General consensus around the tennis community had Roger Federer playing in the Olympic Games in London and then riding off into the sunset with his 16 Grand Slam titles and however many more he could win between now and the summer of 2012. A retirement of one of the greatest players tennis has ever known and an opportunity of sorts for every other player in the men's draw that would like a chance at the top spot.
Not so fast, says Federer in an interview with BBC Radio 5 on Thursday. It looks like the reigning "king of the hill" wants to stay on top a little while longer.
Federer not only seems excited about setting the record for most Grand Slam titles, but the birth of his two twin daughters in July has given the star a new breath of fresh air."People think I'm going to retire at the 2012 Olympics - which is not true. Even though you never know, it depends on your body, I would like to play beyond that so we'll see how it goes."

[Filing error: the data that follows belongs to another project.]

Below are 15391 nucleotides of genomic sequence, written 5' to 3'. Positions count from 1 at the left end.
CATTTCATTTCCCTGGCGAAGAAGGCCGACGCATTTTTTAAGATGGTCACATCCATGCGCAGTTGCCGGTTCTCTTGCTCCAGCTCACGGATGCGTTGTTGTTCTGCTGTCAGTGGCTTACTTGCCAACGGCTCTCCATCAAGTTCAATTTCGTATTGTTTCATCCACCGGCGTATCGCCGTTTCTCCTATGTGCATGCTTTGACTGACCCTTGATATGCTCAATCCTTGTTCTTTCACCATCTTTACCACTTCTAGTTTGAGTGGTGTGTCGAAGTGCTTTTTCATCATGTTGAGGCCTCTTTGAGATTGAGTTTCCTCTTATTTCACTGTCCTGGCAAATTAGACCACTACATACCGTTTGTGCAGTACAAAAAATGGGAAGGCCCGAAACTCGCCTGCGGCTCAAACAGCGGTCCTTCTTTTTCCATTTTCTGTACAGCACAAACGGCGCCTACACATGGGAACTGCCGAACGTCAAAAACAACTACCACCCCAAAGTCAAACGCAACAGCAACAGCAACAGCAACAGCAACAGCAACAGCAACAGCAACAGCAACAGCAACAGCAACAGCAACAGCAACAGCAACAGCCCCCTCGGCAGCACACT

"I don't have a problem saying this is the second half of my career because I do have kids and a lot of things have changed around me," he told the BBC. Federer also mentioned that his best tennis may lie in the future.
While this is great news for the tennis world, there are likely more than a few tour players who were quietly counting down the days until Federer's name was no longer being engraved on every piece of hardware he set his sights on. With Federer still traveling with the tour -- and taking his wife Mirka and the twins along with him -- his record setting won't have to end in 2012.
"It's a lot of fun right now and I obviously want to do this as long as possible," said Federer to the BBC. As long as he stays healthy, and rejuvenated, the sky is certainly the limit.
Just how many Grand Slam titles are possible now for a Roger Federer who has no plans to stop anytime soon?